• nobody

    This is disappointing of Garodnick. He doesn’t even have the basic facts correct.

  • mfs

    not to be a bomb-thrower here, but does anyone think that the animus against cyclists uptown has its genesis in the complaints of the elderly against latino and asian delivery people on bikes? just a hypothesis, not an accusation.

  • Christopher

    mfs is nearly right, but perhaps for the wrong reasons. It’s not the ethnicity of the delivery men that ticks off so many Upper East Siders, especially the elderly (most of whom are extremely left wing, by the way). It’s the behavior of these delivery men that sets them off. Indeed, while I agree 100% that the arguments against this bike route are without merit (that block is simply too steep for a cyclist going in that direction to cause any harm), the video actually captures a delivery man going down the hill in the “wrong” direction.

    Aggressive riding from bike delivery men are the biggest complaint that local elected officials receive (more than noise, crime, etc.). If you live long enough in this neighborhood, you are bound to have a near miss. While this kind of cycling is a completely different world from the TA/Critical Mass experience many of this blog’s readers are more familiar with, it is another example of cyclists being their own worst enemies.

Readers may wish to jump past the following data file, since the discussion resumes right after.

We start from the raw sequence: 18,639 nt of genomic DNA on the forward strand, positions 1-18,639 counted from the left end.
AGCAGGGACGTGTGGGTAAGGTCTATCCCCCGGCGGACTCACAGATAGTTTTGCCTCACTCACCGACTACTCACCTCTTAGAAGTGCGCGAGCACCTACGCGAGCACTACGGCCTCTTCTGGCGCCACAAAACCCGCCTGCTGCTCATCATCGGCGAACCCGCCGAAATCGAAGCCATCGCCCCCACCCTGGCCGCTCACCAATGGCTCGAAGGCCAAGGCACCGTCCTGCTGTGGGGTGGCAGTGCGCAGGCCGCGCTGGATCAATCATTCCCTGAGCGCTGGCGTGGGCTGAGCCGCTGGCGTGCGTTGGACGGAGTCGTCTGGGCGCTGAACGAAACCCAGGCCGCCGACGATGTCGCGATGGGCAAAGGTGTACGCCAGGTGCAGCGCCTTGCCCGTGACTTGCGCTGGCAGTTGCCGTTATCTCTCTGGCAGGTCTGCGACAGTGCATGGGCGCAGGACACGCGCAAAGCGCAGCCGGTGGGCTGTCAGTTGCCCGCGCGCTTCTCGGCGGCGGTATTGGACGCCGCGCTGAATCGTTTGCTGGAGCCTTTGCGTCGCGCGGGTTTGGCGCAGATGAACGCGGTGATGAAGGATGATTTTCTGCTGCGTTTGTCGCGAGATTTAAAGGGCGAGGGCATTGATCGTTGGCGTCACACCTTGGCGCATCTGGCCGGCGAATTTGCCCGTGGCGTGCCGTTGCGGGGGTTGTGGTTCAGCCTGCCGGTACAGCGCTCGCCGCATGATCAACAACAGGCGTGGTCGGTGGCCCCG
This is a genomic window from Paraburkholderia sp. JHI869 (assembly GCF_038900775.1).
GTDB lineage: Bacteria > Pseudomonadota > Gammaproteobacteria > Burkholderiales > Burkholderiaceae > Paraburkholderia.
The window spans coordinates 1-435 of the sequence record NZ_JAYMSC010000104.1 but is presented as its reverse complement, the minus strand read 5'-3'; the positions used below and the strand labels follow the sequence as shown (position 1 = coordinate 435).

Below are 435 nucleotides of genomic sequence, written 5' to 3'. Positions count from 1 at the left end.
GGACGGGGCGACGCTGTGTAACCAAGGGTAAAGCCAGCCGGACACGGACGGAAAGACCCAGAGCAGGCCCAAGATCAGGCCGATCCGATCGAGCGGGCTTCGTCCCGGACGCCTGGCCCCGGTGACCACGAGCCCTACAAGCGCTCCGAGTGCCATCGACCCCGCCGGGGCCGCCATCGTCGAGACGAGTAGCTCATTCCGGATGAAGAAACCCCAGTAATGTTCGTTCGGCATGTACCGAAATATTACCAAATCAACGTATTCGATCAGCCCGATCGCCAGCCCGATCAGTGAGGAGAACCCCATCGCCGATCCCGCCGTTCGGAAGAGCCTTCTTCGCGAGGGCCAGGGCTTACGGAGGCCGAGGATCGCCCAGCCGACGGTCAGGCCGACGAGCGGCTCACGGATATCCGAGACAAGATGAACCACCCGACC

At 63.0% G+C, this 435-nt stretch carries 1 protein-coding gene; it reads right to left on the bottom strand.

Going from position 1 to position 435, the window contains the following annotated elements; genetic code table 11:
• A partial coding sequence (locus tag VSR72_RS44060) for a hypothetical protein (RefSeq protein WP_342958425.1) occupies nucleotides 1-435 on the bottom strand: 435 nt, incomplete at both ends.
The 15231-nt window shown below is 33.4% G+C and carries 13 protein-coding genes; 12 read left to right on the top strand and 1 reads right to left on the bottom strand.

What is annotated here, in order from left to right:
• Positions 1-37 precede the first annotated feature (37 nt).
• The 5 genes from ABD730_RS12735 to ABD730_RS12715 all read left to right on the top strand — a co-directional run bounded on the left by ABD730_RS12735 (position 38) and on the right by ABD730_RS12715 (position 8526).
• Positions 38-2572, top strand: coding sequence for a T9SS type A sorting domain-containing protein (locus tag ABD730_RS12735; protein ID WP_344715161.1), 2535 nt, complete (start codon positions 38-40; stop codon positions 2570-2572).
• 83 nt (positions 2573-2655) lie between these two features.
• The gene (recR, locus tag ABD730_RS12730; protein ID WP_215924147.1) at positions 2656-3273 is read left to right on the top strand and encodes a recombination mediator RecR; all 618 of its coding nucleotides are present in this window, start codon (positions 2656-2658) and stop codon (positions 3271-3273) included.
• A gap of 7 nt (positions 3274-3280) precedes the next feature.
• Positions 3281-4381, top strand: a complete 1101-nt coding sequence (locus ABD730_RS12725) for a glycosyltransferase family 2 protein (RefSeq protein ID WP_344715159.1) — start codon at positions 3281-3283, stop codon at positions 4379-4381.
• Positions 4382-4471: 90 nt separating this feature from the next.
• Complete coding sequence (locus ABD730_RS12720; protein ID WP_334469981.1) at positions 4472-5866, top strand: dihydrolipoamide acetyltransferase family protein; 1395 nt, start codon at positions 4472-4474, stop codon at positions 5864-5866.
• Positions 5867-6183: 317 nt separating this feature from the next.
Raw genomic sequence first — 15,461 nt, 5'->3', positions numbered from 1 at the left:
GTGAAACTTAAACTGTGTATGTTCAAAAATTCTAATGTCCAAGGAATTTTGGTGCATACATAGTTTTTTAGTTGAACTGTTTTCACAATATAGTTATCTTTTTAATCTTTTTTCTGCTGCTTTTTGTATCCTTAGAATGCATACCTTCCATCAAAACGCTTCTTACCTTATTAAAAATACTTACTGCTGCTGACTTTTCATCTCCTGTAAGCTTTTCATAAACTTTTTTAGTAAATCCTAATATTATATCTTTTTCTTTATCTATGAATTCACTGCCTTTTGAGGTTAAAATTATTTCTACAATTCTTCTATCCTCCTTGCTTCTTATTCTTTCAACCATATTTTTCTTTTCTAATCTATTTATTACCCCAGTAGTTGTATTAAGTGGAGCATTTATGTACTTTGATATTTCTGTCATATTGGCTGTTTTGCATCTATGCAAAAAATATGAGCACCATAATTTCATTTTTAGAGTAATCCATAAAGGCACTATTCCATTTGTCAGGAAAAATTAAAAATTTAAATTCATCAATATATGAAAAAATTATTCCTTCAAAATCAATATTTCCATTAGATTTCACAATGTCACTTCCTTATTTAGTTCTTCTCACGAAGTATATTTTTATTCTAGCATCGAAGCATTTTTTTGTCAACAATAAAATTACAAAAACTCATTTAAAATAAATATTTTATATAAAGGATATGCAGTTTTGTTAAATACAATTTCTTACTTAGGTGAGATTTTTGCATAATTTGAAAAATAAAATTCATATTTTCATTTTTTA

Of course, none of this excuses the battiness at the community board or Garodnick’s complete lack of spine.

  • mfs

    I’m actually wondering if the fact that there are language and or racial/ethnic barriers make it more likely for the deliverymen to be resented.

  • Ian D

    Yup – that’s about what it looked like at 7:30 this evening: a couple of bikes huffing and puffing up the hill, one or two people walking across the street, and dozens of people sitting in the benches. Nice and peaceful.

    I rode up here from downtown to see what all the fuss was about (and because my post-surgery physical therapy assignment is to bicycle more) and had to laugh at the “controversy”.

    Councilmember Garodnick, would you like to come on a bike ride with me and see for yourself? This block can be a great model for other streets we should be establishing all around the city, where people can enjoy peaceful activities like sitting on benches, or walking, cycling and playing in the streets without the threats, noise and pollution that are endemic of car and truck traffic.